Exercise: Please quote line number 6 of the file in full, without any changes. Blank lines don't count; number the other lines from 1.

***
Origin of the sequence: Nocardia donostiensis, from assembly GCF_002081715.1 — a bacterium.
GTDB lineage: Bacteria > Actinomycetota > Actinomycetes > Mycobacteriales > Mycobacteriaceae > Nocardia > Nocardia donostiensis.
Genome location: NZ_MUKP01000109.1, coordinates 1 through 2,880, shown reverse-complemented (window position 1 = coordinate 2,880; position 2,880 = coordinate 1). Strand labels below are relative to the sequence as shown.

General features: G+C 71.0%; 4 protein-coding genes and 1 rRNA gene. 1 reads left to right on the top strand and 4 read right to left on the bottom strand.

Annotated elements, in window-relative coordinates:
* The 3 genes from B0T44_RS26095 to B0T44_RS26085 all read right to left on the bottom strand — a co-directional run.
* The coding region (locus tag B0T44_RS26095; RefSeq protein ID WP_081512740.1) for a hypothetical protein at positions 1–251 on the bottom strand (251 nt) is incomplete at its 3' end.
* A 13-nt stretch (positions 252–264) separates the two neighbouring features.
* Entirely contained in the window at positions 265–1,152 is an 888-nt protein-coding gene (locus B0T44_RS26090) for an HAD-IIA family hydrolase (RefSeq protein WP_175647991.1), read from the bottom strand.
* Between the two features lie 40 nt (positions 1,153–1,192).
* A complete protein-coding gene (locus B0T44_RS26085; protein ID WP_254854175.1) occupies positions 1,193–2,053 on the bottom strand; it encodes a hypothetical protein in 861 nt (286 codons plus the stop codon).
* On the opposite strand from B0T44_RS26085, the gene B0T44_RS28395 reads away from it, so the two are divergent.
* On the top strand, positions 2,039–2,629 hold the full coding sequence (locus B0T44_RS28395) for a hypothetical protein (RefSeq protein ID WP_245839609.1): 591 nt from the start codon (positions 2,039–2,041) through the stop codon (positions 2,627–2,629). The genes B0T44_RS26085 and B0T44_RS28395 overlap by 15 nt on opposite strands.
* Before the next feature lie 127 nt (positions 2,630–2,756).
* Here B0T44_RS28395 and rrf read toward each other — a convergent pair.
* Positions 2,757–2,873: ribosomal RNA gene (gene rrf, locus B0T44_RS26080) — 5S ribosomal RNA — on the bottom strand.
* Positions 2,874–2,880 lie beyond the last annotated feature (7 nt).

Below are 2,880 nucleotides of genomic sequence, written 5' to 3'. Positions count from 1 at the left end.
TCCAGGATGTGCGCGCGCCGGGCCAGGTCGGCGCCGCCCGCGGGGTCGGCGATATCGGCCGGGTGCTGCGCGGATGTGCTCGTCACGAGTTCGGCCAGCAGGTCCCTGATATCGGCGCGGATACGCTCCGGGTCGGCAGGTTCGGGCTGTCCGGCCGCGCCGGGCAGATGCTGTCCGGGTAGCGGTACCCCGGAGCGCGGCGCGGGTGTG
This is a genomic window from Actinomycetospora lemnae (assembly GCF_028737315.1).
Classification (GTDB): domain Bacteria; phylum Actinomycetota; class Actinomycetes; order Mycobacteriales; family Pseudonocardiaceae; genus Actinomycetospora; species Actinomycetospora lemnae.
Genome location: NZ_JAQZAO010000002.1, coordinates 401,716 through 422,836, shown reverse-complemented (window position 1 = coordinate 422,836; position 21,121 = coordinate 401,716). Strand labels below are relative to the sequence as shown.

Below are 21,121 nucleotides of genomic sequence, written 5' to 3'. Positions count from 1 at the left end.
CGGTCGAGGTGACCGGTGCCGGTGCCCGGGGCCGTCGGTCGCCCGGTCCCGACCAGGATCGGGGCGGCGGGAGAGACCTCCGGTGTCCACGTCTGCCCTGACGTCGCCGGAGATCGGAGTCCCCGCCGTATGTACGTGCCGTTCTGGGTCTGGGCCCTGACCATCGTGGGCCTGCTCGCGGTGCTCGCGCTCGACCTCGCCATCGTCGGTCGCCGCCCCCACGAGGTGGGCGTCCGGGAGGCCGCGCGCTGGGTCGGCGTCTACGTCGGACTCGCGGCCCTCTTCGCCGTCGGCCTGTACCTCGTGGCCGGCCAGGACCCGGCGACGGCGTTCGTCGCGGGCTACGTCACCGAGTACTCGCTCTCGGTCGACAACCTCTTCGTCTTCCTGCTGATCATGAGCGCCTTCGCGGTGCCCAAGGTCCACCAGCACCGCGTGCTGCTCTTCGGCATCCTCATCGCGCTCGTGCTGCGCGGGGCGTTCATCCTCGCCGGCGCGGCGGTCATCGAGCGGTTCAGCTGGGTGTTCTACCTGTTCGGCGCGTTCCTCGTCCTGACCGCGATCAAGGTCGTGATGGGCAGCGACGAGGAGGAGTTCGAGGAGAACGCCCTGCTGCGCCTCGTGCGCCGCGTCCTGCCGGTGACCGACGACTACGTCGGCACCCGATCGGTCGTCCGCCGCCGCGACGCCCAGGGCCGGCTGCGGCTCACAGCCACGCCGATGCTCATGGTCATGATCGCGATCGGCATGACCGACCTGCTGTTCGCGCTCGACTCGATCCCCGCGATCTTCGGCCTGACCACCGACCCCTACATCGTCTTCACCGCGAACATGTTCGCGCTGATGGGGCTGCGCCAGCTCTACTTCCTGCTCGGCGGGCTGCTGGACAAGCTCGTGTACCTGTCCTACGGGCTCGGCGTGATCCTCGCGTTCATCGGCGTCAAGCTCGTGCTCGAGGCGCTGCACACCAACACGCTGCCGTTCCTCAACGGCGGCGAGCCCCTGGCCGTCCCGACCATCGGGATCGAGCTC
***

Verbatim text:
* The 3 genes from B0T44_RS26095 to B0T44_RS26085 all read right to left on the bottom strand — a co-directional run.